|Gabrielle Papillon||Keep The Fire (Oct. 13, 2017)|
Gabrielle Papillon — Keep The Fire (Oct. 13, 2017) ★λ★• “The first step isn’t building your audience — it’s finding a team.” — Gabrielle Papillion
Location: Halifax, Nova Scotia, Canada
Album release: Oct. 13, 2017
Record Label: The State 51 Conspiracy
01. Overture for the Fire Keeper 1:39
02. Three Years 4:17
03. The Damage 3:07
04. Deep in the Earth 4:05
05. Hold On, I Will 3:44
06. When the Heart Attacks 3:28
07. Keep the Fire 4:09
08. Heart Beat 3:47
09. Some Rise Up 3:28
10. What to Keep 4:12
11. No Paradise 4:23
℗ 2017 The state51 Conspiracy
→ Gabrielle Papillon: Vocals on all tracks. Electric guitar and acoustic guitar on all tracks except 11.
→ Dan Ledwell: Acoustic guitar on track 11; Horns, piano, keyboards and all kinds of crazy sounds on tracks 2, 3, 4, 7, 8, 9, 10, 11.
→ Nicholas Maclean: Electric guitars and lap steel on tracks 2, 3, 4, 5, 6, 7, 8, 9, 10, 11.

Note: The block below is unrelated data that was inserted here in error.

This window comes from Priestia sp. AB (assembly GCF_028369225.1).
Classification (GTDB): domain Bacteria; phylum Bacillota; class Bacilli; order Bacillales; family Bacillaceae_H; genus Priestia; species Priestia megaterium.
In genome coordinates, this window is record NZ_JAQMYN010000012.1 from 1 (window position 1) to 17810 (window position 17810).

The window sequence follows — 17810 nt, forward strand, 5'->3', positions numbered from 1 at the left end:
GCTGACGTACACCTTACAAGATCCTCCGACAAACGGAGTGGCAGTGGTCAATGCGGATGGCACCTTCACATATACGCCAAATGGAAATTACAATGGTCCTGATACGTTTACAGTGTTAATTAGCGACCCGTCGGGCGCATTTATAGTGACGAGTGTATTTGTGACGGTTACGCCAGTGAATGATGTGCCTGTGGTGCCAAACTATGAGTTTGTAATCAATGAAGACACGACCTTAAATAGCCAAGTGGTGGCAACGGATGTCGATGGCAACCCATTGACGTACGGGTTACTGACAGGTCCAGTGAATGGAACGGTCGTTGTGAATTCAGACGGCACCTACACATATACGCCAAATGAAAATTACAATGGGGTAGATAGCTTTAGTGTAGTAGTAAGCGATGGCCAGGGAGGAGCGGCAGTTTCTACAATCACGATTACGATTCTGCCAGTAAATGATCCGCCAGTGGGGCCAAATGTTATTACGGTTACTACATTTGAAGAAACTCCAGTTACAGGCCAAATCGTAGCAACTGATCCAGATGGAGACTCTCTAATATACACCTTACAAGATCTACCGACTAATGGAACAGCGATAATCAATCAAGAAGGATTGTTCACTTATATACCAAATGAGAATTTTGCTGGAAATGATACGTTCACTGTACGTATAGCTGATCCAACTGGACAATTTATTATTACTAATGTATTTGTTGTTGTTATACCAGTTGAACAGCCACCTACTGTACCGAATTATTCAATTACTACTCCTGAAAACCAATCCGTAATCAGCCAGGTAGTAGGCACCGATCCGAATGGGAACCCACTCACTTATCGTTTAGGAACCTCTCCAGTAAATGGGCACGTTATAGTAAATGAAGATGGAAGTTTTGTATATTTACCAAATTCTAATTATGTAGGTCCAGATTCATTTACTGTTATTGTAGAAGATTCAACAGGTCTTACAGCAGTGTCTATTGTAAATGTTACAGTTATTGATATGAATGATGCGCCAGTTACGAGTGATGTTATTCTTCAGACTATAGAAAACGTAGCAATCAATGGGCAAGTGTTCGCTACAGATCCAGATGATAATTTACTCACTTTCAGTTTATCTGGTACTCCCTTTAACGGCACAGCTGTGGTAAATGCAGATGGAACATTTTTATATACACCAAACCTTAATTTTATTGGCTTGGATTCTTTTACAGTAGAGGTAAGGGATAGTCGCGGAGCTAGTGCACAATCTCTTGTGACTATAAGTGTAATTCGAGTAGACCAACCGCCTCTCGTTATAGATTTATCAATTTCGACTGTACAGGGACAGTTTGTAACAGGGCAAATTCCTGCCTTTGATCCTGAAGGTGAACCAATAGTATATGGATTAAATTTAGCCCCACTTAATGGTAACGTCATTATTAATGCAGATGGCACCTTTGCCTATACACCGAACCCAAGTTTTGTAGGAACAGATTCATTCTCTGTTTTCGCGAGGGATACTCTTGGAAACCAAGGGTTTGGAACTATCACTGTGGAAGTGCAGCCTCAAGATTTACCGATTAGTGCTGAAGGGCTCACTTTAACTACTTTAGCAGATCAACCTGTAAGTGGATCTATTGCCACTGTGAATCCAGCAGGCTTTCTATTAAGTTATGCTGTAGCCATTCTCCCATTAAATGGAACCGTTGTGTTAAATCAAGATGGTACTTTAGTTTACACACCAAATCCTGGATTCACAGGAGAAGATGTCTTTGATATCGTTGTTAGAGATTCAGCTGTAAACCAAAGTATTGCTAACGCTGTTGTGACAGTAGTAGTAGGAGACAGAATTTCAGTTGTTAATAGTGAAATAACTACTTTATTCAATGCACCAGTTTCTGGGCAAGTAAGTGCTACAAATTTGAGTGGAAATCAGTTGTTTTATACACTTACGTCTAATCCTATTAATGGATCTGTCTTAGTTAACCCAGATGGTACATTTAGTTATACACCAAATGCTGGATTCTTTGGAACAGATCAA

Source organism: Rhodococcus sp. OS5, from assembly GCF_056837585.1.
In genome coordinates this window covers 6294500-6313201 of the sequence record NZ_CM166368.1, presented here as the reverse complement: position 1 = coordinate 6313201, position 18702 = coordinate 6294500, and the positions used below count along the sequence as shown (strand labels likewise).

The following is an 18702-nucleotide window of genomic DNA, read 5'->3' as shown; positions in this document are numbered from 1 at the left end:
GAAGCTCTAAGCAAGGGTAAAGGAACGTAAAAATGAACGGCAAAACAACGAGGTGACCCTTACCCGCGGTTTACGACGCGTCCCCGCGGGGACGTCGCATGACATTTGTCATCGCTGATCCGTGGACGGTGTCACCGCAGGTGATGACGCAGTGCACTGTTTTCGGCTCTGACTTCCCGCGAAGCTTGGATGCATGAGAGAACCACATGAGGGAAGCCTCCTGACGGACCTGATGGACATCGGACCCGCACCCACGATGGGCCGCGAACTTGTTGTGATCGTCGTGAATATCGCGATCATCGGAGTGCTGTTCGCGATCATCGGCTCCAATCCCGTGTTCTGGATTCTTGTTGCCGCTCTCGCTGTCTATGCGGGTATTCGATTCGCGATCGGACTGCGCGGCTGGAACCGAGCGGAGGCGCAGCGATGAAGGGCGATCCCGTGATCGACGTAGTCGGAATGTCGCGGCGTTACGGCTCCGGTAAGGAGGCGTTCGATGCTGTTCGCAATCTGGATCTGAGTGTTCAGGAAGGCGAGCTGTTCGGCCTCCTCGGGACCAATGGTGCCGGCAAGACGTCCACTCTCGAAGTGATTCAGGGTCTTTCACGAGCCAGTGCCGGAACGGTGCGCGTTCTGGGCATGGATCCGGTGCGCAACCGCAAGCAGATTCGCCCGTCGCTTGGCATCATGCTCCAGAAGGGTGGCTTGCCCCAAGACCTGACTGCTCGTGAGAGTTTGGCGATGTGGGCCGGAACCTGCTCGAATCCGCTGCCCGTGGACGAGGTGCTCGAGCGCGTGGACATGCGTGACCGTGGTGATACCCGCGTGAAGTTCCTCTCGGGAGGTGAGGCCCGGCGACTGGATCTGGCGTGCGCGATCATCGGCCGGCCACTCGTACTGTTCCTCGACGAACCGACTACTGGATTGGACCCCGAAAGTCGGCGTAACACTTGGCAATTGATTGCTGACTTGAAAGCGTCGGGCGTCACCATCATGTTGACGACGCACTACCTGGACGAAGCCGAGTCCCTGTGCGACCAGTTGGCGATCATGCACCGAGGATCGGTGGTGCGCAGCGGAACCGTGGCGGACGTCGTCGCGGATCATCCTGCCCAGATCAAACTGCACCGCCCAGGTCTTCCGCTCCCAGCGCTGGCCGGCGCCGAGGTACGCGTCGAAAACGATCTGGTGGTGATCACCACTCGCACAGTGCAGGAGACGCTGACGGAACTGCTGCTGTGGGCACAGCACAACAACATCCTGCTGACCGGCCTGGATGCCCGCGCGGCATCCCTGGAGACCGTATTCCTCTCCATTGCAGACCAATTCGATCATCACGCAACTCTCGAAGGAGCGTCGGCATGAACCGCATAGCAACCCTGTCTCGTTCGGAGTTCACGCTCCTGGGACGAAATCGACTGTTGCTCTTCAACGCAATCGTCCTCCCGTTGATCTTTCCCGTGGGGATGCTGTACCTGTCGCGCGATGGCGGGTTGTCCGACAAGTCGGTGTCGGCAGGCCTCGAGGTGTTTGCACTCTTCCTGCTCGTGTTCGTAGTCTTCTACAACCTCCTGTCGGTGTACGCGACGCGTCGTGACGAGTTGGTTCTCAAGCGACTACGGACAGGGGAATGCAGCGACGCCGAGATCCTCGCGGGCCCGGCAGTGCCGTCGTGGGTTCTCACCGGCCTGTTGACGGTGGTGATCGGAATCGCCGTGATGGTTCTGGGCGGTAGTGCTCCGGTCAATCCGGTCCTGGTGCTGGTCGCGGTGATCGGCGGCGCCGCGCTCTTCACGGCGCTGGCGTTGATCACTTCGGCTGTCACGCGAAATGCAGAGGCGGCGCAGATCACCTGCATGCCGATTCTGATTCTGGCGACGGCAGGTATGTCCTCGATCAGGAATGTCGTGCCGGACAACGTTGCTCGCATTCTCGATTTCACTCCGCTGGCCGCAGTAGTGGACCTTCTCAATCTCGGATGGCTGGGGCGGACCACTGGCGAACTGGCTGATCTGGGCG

→ Jordi Comstock: Drums and percussion on all tracks except 1 and 6.
→ Sean MacGillivray: Upright and electric bass on all tracks except 6; Backing and gang vocals on tracks 2, 3, 4, 5, 6, 7, 8, 9, 10, 11.
→ Corey LeRue: Synth, drum samples on track 6.
→ Alana Yorke: Backing vocals on tracks 2, and 5.
→ Ian Bent: Backing vocals on tracks 2, and 5; Piano on track 5.
→ Jenn Grant: Gang vocals on tracks 3, 4, 7, 9.
→ Jessie Brown: Gang vocals on tracks 3, 4, 7, 9.
→ Kim Harris: Gang vocals 3, 4, 7, 9.
→ Kinley Dowling: Violin and Viola on tracks 1, 2, 4, 5, 6, 7, 8, 10, 11.
→ John Spearns: Cello on tracks 1, 2, 4, 5, 6, 7, 8, 10, 11.
Gabrielle Papillon Album Credits ‘Keep the Fire’:
★ All songs written by Gabrielle Papillon. ‘Overture for the Fire Keeper’ co~written with Ian Bent. ‘Hold On, I Will’ co-written with Ian Bent and Alana Yorke. ‘No Paradise’ co~written with John WD Mullane.
★ Produced and engineered at Echo Lake by Daniel Ledwell except track 6, produced by Corey LeRue.
★ Mixed by Corey LeRue at Dreaming Out Loud Studios except tracks 1, 5, and 10 mixed by Daniel Ledwell. Additional mixing by Daniel Ledwell on tracks 2, 3, 4, 7, 8, 9 and 11.